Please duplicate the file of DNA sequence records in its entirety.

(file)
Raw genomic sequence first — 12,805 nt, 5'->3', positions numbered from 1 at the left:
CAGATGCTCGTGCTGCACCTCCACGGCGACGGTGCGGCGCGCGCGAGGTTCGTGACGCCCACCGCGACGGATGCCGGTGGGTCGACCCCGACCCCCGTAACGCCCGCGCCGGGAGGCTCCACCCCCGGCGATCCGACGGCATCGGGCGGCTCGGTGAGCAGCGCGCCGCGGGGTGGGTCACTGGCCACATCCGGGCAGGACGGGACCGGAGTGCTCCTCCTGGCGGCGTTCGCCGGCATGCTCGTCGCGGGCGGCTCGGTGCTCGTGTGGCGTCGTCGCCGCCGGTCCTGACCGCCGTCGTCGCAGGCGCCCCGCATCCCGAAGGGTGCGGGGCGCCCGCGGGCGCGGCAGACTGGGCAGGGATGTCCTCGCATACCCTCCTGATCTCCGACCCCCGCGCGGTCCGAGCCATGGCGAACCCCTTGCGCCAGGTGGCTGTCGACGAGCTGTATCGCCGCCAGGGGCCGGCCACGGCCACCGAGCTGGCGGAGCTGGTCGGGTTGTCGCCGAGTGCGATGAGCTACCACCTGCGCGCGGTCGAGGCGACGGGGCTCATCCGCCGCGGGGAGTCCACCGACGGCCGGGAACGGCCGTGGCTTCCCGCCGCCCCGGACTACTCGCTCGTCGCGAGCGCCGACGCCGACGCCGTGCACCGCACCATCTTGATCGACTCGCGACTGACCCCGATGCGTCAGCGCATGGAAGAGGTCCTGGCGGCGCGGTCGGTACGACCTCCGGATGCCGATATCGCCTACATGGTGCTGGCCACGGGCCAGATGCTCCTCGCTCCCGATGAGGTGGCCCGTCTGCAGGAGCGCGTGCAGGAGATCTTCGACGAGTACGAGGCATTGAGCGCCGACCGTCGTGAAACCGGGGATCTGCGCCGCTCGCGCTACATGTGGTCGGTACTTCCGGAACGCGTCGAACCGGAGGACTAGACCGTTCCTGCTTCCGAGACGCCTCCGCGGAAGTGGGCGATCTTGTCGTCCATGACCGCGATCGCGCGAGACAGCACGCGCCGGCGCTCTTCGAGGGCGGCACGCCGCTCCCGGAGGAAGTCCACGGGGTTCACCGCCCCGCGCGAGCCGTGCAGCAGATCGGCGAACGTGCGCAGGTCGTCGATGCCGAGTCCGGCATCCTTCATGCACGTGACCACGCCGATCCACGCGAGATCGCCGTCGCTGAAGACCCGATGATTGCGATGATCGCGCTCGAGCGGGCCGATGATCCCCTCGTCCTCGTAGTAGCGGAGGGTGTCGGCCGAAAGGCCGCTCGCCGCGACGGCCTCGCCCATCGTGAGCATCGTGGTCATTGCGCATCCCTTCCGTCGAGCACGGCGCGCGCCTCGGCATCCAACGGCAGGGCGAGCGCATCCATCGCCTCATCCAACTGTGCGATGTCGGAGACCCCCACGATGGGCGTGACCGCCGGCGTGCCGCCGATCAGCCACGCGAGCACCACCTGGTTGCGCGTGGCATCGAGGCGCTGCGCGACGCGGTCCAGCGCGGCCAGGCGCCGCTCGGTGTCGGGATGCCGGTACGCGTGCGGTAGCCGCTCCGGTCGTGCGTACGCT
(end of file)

Raw genomic sequence first — 12,805 nt, 5'->3', positions numbered from 1 at the left:
CAGATGCTCGTGCTGCACCTCCACGGCGACGGTGCGGCGCGCGCGAGGTTCGTGACGCCCACCGCGACGGATGCCGGTGGGTCGACCCCGACCCCCGTAACGCCCGCGCCGGGAGGCTCCACCCCCGGCGATCCGACGGCATCGGGCGGCTCGGTGAGCAGCGCGCCGCGGGGTGGGTCACTGGCCACATCCGGGCAGGACGGGACCGGAGTGCTCCTCCTGGCGGCGTTCGCCGGCATGCTCGTCGCGGGCGGCTCGGTGCTCGTGTGGCGTCGTCGCCGCCGGTCCTGACCGCCGTCGTCGCAGGCGCCCCGCATCCCGAAGGGTGCGGGGCGCCCGCGGGCGCGGCAGACTGGGCAGGGATGTCCTCGCATACCCTCCTGATCTCCGACCCCCGCGCGGTCCGAGCCATGGCGAACCCCTTGCGCCAGGTGGCTGTCGACGAGCTGTATCGCCGCCAGGGGCCGGCCACGGCCACCGAGCTGGCGGAGCTGGTCGGGTTGTCGCCGAGTGCGATGAGCTACCACCTGCGCGCGGTCGAGGCGACGGGGCTCATCCGCCGCGGGGAGTCCACCGACGGCCGGGAACGGCCGTGGCTTCCCGCCGCCCCGGACTACTCGCTCGTCGCGAGCGCCGACGCCGACGCCGTGCACCGCACCATCTTGATCGACTCGCGACTGACCCCGATGCGTCAGCGCATGGAAGAGGTCCTGGCGGCGCGGTCGGTACGACCTCCGGATGCCGATATCGCCTACATGGTGCTGGCCACGGGCCAGATGCTCCTCGCTCCCGATGAGGTGGCCCGTCTGCAGGAGCGCGTGCAGGAGATCTTCGACGAGTACGAGGCATTGAGCGCCGACCGTCGTGAAACCGGGGATCTGCGCCGCTCGCGCTACATGTGGTCGGTACTTCCGGAACGCGTCGAACCGGAGGACTAGACCGTTCCTGCTTCCGAGACGCCTCCGCGGAAGTGGGCGATCTTGTCGTCCATGACCGCGATCGCGCGAGACAGCACGCGCCGGCGCTCTTCGAGGGCGGCACGCCGCTCCCGGAGGAAGTCCACGGGGTTCACCGCCCCGCGCGAGCCGTGCAGCAGATCGGCGAACGTGCGCAGGTCGTCGATGCCGAGTCCGGCATCCTTCATGCACGTGACCACGCCGATCCACGCGAGATCGCCGTCGCTGAAGACCCGATGATTGCGATGATCGCGCTCGAGCGGGCCGATGATCCCCTCGTCCTCGTAGTAGCGGAGGGTGTCGGCCGAAAGGCCGCTCGCCGCGACGGCCTCGCCCATCGTGAGCATCGTGGTCATTGCGCATCCCTTCCGTCGAGCACGGCGCGCGCCTCGGCATCCAACGGCAGGGCGAGCGCATCCATCGCCTCATCCAACTGTGCGATGTCGGAGACCCCCACGATGGGCGTGACCGCCGGCGTGCCGCCGATCAGCCACGCGAGCACCACCTGGTTGCGCGTGGCATCGAGGCGCTGCGCGACGCGGTCCAGCGCGGCCAGGCGCCGCTCGGTGTCGGGATGCCGGTACGCGTGCGGTAGCCGCTCCGGTCGTGCGTACGCT